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Who, What, Where?

April 22, 2011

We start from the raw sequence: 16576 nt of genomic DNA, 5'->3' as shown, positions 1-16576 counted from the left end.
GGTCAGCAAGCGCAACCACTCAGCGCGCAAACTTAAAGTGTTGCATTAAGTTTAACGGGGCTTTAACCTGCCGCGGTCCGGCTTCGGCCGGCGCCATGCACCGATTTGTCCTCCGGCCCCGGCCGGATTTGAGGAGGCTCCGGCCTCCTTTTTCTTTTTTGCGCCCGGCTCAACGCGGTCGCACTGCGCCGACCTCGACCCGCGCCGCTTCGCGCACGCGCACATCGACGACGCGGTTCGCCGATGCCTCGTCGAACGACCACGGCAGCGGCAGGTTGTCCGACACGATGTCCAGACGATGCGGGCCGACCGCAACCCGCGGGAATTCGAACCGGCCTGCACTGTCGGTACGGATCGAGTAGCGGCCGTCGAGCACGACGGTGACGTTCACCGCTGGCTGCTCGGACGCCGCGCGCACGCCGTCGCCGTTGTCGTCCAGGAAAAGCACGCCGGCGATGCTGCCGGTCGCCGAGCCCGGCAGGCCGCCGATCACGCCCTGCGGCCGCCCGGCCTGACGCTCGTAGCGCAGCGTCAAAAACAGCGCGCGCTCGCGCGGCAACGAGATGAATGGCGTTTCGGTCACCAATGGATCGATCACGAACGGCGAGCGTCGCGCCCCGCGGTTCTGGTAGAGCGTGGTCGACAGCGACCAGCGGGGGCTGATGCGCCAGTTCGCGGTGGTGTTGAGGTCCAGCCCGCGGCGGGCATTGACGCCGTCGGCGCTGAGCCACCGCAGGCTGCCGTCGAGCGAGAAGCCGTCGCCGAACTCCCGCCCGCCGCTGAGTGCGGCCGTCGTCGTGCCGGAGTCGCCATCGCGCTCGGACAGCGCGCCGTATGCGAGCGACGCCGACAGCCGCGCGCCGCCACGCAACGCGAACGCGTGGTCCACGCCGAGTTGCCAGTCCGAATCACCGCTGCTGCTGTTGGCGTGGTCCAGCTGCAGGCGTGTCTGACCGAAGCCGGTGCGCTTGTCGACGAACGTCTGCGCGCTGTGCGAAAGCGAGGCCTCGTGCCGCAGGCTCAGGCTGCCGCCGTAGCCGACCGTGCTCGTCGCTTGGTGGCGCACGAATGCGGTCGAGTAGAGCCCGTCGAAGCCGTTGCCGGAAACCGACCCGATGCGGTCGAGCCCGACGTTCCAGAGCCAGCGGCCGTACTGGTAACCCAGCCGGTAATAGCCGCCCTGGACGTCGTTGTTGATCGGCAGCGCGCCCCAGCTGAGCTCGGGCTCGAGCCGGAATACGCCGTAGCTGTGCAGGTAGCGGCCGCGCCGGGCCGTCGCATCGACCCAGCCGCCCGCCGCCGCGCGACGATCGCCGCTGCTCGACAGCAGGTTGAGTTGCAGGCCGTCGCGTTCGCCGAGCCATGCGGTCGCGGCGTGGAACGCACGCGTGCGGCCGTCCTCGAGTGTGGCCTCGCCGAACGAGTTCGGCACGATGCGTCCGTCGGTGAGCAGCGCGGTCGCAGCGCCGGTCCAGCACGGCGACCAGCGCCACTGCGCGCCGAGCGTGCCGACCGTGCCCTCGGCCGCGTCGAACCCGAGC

This is a listening assessment that I used after we spent some time using present progressive verbs, and I think that it works best when you have a targeted verb tense that you are comparing to something else. In this case, present vs. present progressive. First, write up five to six mini-scenes (only one or two sentences each) that include a subject, an action, a location, and extra information. For example, "My good friend Jim loves to eat fresh fish. He is fishing in Homer this weekend!" "Is your grandpa angry? He is standing on the front porch and he looks upset!" "There is a very fat dog that lives next door. Right now, he is eating the garbage in front of my house!" Then, pull out the subjects, the actions (in this case, the ongoing actions expressed in the present progressive), and the locations and put them out-of order in three columns: a fat dog                   is eating            front porch my friend                 is standing       in front of my house your grandpa          is fishing          in Homer As you read each scene twice (maybe three times if it's a low level class), students choose the correct subject, action, and location from their respective columns and write them down on their papers. I like giving the students their options versus asking them to pull out the material and translate it on their own, but that would be a higher-level assessment that would be appropriate to use for old material and/or at higher levels. The assessment that I used for present progressive is contained in my present progressive notes, available on TpT.

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